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The Dorian is the latest repurposed building to be unveiled on Niagara Street in Buffalo

Developers continue to invest in former industrial and warehouse buildings, converting them into loft apartments, retail space, and restaurants.

BUFFALO, N.Y. — A unveiling was held Thursday for another old structure in Buffalo, which has been repurposed into high end real estate, in an area that's become a hot spot for redevelopment on the city's West Side. 

Natale Development's The Dorian is now home to a medical practice, an IT company, and seven loft-style apartments. 

Built in 1904 as a factory producing copper fittings, the four-story, 33,000 square foot structure at 1485 Niagara Street near Potomac Ave had been almost entirely vacant for much of the past decade.

It is Natale's second foray into redevelopment along Niagara Street, after becoming the first of several large development companies to begin investing there over the past several years.

Its first investment, the seven-story Crescendo Lofts, is across the street from The Dorian.

Along a two-mile stretch of Niagara between Busti and Tonawanda streets, Ellicott Development and Ciminelli have also spent millions to transform former industrial buildings and warehouses into high end apartments, retail spaces, offices, and bars and restaurants.

There have also been several new developments and rehabilitations of existing buildings along Niagara, closer to downtown.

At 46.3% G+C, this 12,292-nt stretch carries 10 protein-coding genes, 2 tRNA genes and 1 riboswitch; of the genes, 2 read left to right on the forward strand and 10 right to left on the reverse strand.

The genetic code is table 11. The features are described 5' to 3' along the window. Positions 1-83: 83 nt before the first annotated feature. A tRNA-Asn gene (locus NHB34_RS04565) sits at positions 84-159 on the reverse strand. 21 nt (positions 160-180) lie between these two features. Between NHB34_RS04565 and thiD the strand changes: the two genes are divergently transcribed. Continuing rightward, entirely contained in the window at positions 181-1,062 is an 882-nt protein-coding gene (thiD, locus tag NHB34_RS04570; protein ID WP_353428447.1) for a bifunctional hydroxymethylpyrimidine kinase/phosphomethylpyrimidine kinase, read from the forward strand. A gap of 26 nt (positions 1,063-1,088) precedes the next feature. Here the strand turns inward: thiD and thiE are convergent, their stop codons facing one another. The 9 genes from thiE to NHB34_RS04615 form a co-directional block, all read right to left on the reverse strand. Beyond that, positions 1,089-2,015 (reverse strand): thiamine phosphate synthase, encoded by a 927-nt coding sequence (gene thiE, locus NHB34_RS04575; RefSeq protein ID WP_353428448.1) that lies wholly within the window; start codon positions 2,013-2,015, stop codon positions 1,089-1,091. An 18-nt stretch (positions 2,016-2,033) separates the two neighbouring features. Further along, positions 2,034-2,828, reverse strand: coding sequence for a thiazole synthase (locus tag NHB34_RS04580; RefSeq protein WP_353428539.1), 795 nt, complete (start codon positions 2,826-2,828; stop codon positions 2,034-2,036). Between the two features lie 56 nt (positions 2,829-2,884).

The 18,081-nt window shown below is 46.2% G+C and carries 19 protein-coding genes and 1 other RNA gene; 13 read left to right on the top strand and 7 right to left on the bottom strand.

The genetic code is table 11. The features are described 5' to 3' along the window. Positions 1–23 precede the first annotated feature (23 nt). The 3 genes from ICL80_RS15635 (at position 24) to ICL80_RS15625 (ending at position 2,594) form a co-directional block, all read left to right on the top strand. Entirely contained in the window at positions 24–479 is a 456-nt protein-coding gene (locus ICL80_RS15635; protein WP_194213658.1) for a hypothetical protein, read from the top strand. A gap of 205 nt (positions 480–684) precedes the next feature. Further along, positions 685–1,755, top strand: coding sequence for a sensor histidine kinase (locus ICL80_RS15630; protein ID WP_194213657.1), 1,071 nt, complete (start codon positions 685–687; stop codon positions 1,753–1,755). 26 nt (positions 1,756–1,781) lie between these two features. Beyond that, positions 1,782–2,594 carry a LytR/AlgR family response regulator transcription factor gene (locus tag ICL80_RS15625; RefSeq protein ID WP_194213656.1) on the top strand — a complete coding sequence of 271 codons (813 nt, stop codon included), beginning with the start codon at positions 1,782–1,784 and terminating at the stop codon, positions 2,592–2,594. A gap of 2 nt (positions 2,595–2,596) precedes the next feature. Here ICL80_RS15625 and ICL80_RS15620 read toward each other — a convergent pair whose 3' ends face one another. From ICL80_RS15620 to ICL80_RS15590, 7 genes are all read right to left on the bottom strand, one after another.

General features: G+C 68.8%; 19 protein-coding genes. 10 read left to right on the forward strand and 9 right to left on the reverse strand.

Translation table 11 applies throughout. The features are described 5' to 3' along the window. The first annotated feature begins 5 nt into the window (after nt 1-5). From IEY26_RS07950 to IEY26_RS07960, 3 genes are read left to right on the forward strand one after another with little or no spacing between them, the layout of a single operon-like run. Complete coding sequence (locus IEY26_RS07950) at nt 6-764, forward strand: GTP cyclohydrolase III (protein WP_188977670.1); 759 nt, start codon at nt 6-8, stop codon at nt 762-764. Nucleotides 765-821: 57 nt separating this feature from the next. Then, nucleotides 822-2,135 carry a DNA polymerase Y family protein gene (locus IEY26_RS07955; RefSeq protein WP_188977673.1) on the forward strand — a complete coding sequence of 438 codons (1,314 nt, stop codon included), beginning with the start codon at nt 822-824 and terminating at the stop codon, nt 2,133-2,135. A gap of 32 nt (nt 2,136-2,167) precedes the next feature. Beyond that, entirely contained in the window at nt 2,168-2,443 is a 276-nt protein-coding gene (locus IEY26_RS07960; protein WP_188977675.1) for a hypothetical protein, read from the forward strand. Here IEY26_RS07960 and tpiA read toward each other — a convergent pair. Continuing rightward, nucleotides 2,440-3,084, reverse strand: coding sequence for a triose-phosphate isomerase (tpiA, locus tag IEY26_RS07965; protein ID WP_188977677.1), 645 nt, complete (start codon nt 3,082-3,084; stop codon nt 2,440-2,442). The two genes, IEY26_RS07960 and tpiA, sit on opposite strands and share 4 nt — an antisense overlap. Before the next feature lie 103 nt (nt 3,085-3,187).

Credit: WGRZ - Dave McKinley

"The City of Buffalo has spent more than $20 million  in infrastructure improvement in the Niagara Street corridor," Mayor Byron Brown said.

These included surface repaving, sidewalks, and bike lanes that Natale Development CEO Angelo Natale also credited with heightening the interest among developers to invest there.

"I think once you get that type of interest, the momentum continues," Natale said.

In almost all cases, including this latest one, there was government assistance in the form of tax credits, which are extended specifically for repurposing old buildings like these.

"You really need those because when it comes to these older buildings they really are expensive to develop," Natale said.

"It all comes together for the public  good," insisted NYS Sen Sean Ryan (D-Buffalo), in whose district the development along Niagara Street has been occurring. "And it's certainly in the public good to keep our historic structures going in the city of Buffalo."

However, with each development of an old building that occurs, it becomes harder to find a viable Brownfield in a box to breath new life into.

In the case of the Crescendo, however, Natale has plans to add on to the existing structure.

"Our goal in the next two years is to potentially build a (12-story) tower over the garage of Crescendo. We are working right now to develop some preliminary plans, and I'll have more to announce in the future," he said.

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